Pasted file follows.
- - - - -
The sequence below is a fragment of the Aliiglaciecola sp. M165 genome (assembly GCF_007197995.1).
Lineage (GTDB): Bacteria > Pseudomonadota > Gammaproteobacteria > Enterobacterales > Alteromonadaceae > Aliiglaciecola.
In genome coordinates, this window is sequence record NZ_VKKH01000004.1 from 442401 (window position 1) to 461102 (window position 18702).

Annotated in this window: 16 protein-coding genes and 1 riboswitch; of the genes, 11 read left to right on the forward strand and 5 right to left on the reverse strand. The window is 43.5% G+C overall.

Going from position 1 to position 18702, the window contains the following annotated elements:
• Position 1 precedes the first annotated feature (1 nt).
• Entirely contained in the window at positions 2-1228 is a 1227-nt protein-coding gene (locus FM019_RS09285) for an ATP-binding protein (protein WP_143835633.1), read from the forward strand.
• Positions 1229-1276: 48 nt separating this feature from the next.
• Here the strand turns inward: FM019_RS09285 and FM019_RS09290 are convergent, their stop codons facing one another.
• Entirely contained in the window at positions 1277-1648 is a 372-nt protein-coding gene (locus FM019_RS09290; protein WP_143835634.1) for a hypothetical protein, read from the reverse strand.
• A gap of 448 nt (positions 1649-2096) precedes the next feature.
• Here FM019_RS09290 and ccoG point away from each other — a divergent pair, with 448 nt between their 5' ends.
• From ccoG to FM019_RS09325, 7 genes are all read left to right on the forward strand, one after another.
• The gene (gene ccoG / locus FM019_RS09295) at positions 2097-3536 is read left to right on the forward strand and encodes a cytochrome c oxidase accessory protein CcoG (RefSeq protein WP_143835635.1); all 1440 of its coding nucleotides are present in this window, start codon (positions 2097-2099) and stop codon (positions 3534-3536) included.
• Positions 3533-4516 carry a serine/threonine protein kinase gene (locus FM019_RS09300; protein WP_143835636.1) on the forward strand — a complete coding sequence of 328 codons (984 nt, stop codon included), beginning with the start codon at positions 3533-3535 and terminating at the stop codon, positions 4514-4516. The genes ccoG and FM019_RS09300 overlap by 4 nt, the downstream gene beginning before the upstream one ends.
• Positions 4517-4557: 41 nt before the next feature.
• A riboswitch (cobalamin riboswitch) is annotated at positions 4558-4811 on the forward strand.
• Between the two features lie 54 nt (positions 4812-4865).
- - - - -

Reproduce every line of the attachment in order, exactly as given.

The sequence below is a fragment of the Aliiglaciecola sp. M165 genome (assembly GCF_007197995.1).
Lineage (GTDB): Bacteria > Pseudomonadota > Gammaproteobacteria > Enterobacterales > Alteromonadaceae > Aliiglaciecola.
In genome coordinates, this window is sequence record NZ_VKKH01000004.1 from 442401 (window position 1) to 461102 (window position 18702).

Annotated in this window: 16 protein-coding genes and 1 riboswitch; of the genes, 11 read left to right on the forward strand and 5 right to left on the reverse strand. The window is 43.5% G+C overall.

Going from position 1 to position 18702, the window contains the following annotated elements:
• Position 1 precedes the first annotated feature (1 nt).
• Entirely contained in the window at positions 2-1228 is a 1227-nt protein-coding gene (locus FM019_RS09285) for an ATP-binding protein (protein WP_143835633.1), read from the forward strand.
• Positions 1229-1276: 48 nt separating this feature from the next.
• Here the strand turns inward: FM019_RS09285 and FM019_RS09290 are convergent, their stop codons facing one another.
• Entirely contained in the window at positions 1277-1648 is a 372-nt protein-coding gene (locus FM019_RS09290; protein WP_143835634.1) for a hypothetical protein, read from the reverse strand.
• A gap of 448 nt (positions 1649-2096) precedes the next feature.
• Here FM019_RS09290 and ccoG point away from each other — a divergent pair, with 448 nt between their 5' ends.
• From ccoG to FM019_RS09325, 7 genes are all read left to right on the forward strand, one after another.
• The gene (gene ccoG / locus FM019_RS09295) at positions 2097-3536 is read left to right on the forward strand and encodes a cytochrome c oxidase accessory protein CcoG (RefSeq protein WP_143835635.1); all 1440 of its coding nucleotides are present in this window, start codon (positions 2097-2099) and stop codon (positions 3534-3536) included.
• Positions 3533-4516 carry a serine/threonine protein kinase gene (locus FM019_RS09300; protein WP_143835636.1) on the forward strand — a complete coding sequence of 328 codons (984 nt, stop codon included), beginning with the start codon at positions 3533-3535 and terminating at the stop codon, positions 4514-4516. The genes ccoG and FM019_RS09300 overlap by 4 nt, the downstream gene beginning before the upstream one ends.
• Positions 4517-4557: 41 nt before the next feature.
• A riboswitch (cobalamin riboswitch) is annotated at positions 4558-4811 on the forward strand.
• Between the two features lie 54 nt (positions 4812-4865).